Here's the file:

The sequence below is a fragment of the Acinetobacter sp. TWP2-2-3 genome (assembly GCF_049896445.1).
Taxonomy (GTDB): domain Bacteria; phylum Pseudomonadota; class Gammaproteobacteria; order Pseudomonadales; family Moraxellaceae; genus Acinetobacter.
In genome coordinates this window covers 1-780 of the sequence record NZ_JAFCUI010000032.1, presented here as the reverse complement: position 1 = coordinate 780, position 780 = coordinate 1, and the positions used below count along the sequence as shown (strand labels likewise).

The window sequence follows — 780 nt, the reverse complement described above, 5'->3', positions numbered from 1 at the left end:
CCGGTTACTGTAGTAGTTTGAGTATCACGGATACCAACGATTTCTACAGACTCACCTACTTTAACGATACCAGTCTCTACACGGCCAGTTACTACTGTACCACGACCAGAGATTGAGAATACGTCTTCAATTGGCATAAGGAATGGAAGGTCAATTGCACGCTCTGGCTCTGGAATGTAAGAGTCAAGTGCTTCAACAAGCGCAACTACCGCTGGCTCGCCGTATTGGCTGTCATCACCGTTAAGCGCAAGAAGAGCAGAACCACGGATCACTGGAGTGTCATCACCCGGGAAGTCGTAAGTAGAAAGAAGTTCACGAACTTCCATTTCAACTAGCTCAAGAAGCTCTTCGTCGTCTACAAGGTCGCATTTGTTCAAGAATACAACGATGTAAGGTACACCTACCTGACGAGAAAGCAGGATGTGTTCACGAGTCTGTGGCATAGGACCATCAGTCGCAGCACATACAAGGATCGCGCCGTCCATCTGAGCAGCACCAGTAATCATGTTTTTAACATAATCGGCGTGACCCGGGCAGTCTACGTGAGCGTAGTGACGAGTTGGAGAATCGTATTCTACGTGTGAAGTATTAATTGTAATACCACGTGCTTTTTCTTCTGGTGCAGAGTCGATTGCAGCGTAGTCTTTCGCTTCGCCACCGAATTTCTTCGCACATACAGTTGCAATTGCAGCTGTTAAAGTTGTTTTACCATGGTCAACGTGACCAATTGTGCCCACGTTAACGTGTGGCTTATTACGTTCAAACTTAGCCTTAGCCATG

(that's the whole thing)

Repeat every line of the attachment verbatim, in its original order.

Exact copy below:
The sequence below is a fragment of the Acinetobacter sp. TWP2-2-3 genome (assembly GCF_049896445.1).
Taxonomy (GTDB): domain Bacteria; phylum Pseudomonadota; class Gammaproteobacteria; order Pseudomonadales; family Moraxellaceae; genus Acinetobacter.
In genome coordinates this window covers 1-780 of the sequence record NZ_JAFCUI010000032.1, presented here as the reverse complement: position 1 = coordinate 780, position 780 = coordinate 1, and the positions used below count along the sequence as shown (strand labels likewise).

The window sequence follows — 780 nt, the reverse complement described above, 5'->3', positions numbered from 1 at the left end:
CCGGTTACTGTAGTAGTTTGAGTATCACGGATACCAACGATTTCTACAGACTCACCTACTTTAACGATACCAGTCTCTACACGGCCAGTTACTACTGTACCACGACCAGAGATTGAGAATACGTCTTCAATTGGCATAAGGAATGGAAGGTCAATTGCACGCTCTGGCTCTGGAATGTAAGAGTCAAGTGCTTCAACAAGCGCAACTACCGCTGGCTCGCCGTATTGGCTGTCATCACCGTTAAGCGCAAGAAGAGCAGAACCACGGATCACTGGAGTGTCATCACCCGGGAAGTCGTAAGTAGAAAGAAGTTCACGAACTTCCATTTCAACTAGCTCAAGAAGCTCTTCGTCGTCTACAAGGTCGCATTTGTTCAAGAATACAACGATGTAAGGTACACCTACCTGACGAGAAAGCAGGATGTGTTCACGAGTCTGTGGCATAGGACCATCAGTCGCAGCACATACAAGGATCGCGCCGTCCATCTGAGCAGCACCAGTAATCATGTTTTTAACATAATCGGCGTGACCCGGGCAGTCTACGTGAGCGTAGTGACGAGTTGGAGAATCGTATTCTACGTGTGAAGTATTAATTGTAATACCACGTGCTTTTTCTTCTGGTGCAGAGTCGATTGCAGCGTAGTCTTTCGCTTCGCCACCGAATTTCTTCGCACATACAGTTGCAATTGCAGCTGTTAAAGTTGTTTTACCATGGTCAACGTGACCAATTGTGCCCACGTTAACGTGTGGCTTATTACGTTCAAACTTAGCCTTAGCCATG